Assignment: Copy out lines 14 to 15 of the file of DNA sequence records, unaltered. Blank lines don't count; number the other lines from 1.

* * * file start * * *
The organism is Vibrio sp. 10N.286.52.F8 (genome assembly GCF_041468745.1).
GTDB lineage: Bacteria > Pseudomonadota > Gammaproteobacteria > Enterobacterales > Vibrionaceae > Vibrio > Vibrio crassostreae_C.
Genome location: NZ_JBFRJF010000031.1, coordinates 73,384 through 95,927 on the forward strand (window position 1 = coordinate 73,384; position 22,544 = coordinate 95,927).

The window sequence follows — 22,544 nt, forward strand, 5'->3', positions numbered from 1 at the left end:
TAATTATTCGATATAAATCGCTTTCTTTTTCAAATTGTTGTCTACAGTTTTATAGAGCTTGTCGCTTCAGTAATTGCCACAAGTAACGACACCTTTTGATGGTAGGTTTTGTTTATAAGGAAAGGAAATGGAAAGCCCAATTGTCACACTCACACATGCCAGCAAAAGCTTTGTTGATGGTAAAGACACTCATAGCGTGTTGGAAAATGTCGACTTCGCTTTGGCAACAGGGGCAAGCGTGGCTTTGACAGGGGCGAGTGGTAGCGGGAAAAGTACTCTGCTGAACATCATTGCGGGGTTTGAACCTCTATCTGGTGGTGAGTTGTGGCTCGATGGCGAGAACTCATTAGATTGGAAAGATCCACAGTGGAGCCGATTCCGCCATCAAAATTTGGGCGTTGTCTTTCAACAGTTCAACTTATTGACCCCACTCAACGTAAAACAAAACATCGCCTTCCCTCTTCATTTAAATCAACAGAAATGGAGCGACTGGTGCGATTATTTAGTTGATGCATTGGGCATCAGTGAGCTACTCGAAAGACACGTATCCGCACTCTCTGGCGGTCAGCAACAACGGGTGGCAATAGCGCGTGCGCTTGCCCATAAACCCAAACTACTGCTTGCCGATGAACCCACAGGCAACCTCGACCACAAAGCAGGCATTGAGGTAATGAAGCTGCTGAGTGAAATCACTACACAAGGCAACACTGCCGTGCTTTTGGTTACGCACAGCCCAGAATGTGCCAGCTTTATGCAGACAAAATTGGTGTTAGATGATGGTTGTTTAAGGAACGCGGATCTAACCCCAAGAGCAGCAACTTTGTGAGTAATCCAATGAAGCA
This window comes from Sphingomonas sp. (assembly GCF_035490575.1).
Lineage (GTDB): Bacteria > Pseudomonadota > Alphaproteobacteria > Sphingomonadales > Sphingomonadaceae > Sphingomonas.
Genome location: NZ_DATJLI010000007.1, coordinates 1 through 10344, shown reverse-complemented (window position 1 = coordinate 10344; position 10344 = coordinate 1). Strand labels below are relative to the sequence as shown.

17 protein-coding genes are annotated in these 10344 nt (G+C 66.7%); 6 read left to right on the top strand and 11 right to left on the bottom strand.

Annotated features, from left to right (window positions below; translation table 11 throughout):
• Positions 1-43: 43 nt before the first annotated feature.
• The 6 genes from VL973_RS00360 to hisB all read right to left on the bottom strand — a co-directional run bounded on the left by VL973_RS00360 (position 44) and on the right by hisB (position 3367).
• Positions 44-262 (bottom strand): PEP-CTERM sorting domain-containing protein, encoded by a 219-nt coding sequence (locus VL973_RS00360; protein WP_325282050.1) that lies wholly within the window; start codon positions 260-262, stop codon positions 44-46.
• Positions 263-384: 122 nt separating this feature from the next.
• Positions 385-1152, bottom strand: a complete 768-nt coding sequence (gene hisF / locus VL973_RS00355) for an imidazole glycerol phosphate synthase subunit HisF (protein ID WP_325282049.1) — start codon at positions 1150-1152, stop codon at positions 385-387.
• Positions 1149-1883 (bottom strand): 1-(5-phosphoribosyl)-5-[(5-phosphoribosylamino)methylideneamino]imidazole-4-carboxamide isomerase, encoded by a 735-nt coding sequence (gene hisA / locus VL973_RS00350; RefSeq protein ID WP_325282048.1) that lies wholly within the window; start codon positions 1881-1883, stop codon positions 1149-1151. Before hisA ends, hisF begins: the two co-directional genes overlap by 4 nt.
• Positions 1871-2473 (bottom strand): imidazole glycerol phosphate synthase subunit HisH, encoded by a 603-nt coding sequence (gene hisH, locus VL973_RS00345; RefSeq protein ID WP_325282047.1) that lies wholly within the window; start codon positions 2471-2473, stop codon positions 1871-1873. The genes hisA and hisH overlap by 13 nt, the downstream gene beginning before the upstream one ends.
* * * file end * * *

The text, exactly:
• Positions 263-384: 122 nt separating this feature from the next.
• Positions 385-1152, bottom strand: a complete 768-nt coding sequence (gene hisF / locus VL973_RS00355) for an imidazole glycerol phosphate synthase subunit HisF (protein ID WP_325282049.1) — start codon at positions 1150-1152, stop codon at positions 385-387.